For a long time I did not know what to think about this painting. I was annoyed by its pompousness, disturbed logic of shots from barrels placed near the hearts of convicts and their vaguely depicted faces. At the same time I liked the way of presenting the platoon: the uniforms, the rhythm of the setting and the presence of this one soldier who reloads the weapon. He stands a bit aside, facing the viewer, so that I could see his face. My attention was also attracted by a group of onlookers climbed above the wall – their faces express a whole range of emotions.
Nevertheless, the essence of the scene invariably eluded me. What am I looking at?
The main character in this scene is a man with a fair beard standing in the middle of a group of convicts. It is Maximilian Habsburg, brother of the Emperor of Austria – Franz Josef. An idealist, liberal, supporter of pro-social reforms and a victim of his own passion to change the world for the better. Regardless of real needs. Napoleon III ruthlessly used this passion, putting Maximilian on the throne of the Empire of Mexico – despite the legal election won by Benito Juárez. The French monarch counted on profits from the colony controlled by his own troops, additionally supported by the alliance with the Habsburg dynasty. The usurped power of Maximilian lasted three years, after which he was overthrown and tried for treason. The executing of the sentence is the subject of the painting.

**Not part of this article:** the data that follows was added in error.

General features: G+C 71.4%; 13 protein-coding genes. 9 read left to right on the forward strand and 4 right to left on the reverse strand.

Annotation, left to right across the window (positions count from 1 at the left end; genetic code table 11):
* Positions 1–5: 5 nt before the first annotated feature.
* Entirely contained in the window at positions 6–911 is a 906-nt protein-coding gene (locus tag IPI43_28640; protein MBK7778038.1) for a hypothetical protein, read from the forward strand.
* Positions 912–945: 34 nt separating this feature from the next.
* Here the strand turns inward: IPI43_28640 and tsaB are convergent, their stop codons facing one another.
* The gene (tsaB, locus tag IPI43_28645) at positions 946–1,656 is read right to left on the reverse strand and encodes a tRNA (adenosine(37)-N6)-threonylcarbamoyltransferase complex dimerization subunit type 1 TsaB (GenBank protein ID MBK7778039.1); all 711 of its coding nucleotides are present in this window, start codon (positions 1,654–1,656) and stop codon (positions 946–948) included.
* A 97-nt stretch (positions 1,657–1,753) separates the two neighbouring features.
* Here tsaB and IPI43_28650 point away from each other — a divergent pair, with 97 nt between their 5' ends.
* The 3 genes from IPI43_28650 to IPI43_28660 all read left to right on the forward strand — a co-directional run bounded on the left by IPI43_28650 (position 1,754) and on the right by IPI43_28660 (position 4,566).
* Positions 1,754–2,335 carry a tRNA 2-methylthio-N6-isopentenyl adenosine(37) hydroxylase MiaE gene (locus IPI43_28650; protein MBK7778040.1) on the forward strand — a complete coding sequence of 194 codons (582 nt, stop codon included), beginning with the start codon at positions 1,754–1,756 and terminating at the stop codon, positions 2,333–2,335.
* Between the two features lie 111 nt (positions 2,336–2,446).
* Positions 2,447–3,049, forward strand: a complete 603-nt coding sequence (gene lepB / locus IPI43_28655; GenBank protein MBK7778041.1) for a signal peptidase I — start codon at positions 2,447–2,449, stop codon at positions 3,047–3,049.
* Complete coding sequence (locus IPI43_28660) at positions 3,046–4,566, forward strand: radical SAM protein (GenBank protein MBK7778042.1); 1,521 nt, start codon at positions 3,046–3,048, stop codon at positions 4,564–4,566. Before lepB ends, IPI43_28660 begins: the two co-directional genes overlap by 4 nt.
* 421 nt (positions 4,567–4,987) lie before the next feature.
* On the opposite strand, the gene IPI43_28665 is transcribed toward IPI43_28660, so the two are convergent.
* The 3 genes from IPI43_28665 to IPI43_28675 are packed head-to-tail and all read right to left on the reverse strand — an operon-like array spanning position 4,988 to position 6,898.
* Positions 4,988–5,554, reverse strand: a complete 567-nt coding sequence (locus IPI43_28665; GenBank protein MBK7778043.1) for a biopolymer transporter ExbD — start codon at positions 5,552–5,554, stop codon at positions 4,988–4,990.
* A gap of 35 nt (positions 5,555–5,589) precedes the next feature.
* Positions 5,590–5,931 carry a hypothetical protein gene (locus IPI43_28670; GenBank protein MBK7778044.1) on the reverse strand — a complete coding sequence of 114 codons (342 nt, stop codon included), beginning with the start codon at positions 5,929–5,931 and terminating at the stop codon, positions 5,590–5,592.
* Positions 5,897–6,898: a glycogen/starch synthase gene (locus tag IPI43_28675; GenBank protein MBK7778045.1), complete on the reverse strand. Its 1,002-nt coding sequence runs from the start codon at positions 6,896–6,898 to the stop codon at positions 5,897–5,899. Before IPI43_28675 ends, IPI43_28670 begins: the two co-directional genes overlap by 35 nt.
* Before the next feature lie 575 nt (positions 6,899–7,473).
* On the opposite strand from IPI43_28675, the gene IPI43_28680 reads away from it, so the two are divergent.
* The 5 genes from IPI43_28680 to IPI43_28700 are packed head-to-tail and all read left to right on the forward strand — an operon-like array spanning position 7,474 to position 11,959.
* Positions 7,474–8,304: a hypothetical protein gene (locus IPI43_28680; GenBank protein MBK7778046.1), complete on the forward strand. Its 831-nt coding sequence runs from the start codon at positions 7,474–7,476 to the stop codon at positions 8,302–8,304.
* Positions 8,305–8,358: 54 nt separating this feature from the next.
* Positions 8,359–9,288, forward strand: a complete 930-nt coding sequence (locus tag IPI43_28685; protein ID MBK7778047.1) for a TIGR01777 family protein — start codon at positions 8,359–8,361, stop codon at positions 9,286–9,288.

The work of Édouard Manet is one of several in series, made by him under the influence of reports from Mexico. The painter was an opponent of foreign policy led by Napoleon III, which he expressed in these compositions. For political reasons, they were not publicly exhibited in France during the artist’s lifetime.